Trial Begins for Last Defendant in Infamous Post-Katrina Police Shooting

January 24, 2012

The trial began yesterday for the last remaining officer facing charges in the Danziger Bridge shootings. In the days immediately following Hurricane Katrina New Orleans police officers shot six unarmed civilians, killing two.

Former homicide detective Gerard Dugue faces multiple charges, including conspiracy to obstruct justice and lying to federal agents.

Unlike the five officers who were convicted in the case last summer, Dugue was not on the bridge the day of the shootings. He took over the NOPD’s internal investigation of the incident about two months after the storm, and wrote a report that cleared the officers of wrongdoing.

“There was no justification for that shooting, but for almost six years the officers got away with it,” prosecutor Bobbi Bernstein said in her opening statement yesterday. “And that’s why we are here. Because the officers almost got away with it because of this man, Gerard Dugue.”

Claude Kelly, Dugue’s defense attorney, told the jury that the conspiracy was limited to the 10 officers who have already pleaded or been found guilty, referring to the officers, who worked out of New Orleans’ 7th District as the “7th District clique.”  Kelly also told jurors that Dugue’s investigation — which included ordering tests of the bullet casings found on the bridge that established a link to the officers’ weapons — was integral to the federal prosecutors’ case.

The Danziger Bridge case is one of six cases of questionable post-Katrina police shootings that we’ve been following for the past two years with our partners at ProPublica and the New Orleans Times-Picayune. To date, 13 officers have been convicted or have pleaded guilty in three cases.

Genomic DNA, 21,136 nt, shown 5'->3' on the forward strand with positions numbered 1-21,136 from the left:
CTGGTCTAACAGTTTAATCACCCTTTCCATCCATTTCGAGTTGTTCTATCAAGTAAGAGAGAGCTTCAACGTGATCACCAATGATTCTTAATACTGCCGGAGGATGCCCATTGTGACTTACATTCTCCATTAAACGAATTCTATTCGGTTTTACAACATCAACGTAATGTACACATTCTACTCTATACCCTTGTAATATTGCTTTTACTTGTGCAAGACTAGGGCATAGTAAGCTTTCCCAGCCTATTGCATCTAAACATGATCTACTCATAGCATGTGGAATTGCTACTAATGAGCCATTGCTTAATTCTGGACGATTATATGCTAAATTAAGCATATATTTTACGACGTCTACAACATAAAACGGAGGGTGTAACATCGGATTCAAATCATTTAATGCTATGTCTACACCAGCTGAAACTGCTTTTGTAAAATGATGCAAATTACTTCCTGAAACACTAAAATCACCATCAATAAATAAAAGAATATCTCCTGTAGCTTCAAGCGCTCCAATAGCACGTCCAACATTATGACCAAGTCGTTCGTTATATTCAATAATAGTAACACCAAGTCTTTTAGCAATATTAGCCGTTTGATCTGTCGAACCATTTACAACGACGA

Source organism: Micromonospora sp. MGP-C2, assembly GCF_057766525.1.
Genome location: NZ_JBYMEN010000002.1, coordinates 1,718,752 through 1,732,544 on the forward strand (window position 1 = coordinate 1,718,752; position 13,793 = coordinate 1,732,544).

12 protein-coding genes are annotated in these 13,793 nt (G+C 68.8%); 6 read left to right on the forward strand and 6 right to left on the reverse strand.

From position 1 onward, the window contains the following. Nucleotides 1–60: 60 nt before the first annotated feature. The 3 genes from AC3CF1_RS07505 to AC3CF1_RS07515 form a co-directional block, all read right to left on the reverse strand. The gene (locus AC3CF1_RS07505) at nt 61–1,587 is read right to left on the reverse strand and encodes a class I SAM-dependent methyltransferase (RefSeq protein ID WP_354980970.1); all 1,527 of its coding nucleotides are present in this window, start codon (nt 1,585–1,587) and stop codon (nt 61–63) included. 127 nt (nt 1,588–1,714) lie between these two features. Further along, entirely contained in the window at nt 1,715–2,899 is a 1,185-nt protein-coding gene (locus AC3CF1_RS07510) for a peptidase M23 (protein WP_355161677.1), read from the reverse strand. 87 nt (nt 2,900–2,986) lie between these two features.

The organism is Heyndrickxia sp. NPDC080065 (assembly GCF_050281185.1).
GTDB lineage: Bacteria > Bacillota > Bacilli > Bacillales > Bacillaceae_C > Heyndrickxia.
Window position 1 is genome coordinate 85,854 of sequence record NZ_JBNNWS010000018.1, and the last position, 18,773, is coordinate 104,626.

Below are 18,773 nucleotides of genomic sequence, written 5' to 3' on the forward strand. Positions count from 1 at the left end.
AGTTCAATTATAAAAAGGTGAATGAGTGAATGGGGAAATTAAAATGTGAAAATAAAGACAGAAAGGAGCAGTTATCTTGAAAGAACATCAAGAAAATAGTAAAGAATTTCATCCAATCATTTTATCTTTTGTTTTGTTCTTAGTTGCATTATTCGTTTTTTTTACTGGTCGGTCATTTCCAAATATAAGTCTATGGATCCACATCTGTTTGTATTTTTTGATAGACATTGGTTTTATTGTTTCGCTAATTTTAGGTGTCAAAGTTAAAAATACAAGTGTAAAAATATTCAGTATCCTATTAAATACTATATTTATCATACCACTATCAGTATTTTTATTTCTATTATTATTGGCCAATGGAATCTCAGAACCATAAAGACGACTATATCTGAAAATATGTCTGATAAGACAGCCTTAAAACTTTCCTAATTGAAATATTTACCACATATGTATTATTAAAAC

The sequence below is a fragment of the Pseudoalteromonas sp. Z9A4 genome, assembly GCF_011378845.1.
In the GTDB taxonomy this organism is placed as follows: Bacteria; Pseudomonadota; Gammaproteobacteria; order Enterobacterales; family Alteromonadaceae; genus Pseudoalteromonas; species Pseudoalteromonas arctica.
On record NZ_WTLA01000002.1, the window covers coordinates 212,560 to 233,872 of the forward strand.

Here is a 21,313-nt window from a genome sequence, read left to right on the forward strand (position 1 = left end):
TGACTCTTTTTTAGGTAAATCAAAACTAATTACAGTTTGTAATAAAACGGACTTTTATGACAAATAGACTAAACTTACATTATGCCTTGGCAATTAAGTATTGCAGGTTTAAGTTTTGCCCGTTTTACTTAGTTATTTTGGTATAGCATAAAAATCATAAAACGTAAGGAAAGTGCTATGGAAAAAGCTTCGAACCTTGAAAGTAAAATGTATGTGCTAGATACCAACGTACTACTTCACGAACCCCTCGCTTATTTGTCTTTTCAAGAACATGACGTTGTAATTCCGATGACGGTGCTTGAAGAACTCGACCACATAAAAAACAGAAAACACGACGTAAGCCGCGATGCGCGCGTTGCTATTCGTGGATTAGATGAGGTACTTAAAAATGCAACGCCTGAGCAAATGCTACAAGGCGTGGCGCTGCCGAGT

Dugue’s trial has a “much more low-key feel to it” compared to last summer’s high-profile trial of the five other Danziger defendants, reports the Times-Picayune‘s Laura Maggi, who was at yesterday’s proceedings. Dugue’s trial is expected to last two to three weeks.

Dugue was also involved in another case we’ve been following — the death of Henry Glover, who was shot by an officer and whose body was burned by a different group of officers. Dugue started an internal investigation into Glover’s death, but his report was left unfinished after the FBI seized his computer.

Dugue was not charged with any wrongdoing in the Glover case. Two officers were convicted in Glover’s death; the conviction of a third officer, Travis McCabe, was overturned and he is awaiting a new trial.

In March 2011, the Justice Department released a scathing report that found “systemic violations of civil rights” by the NOPD, and the department is currently negotiating a federal consent decree with the Justice Department that would place the department under court supervision.  Two FBI agents have been stationed full time in the NOPD’s Public Integrity Bureau to investigate allegations of significant corruption or civil rights violations in the department.

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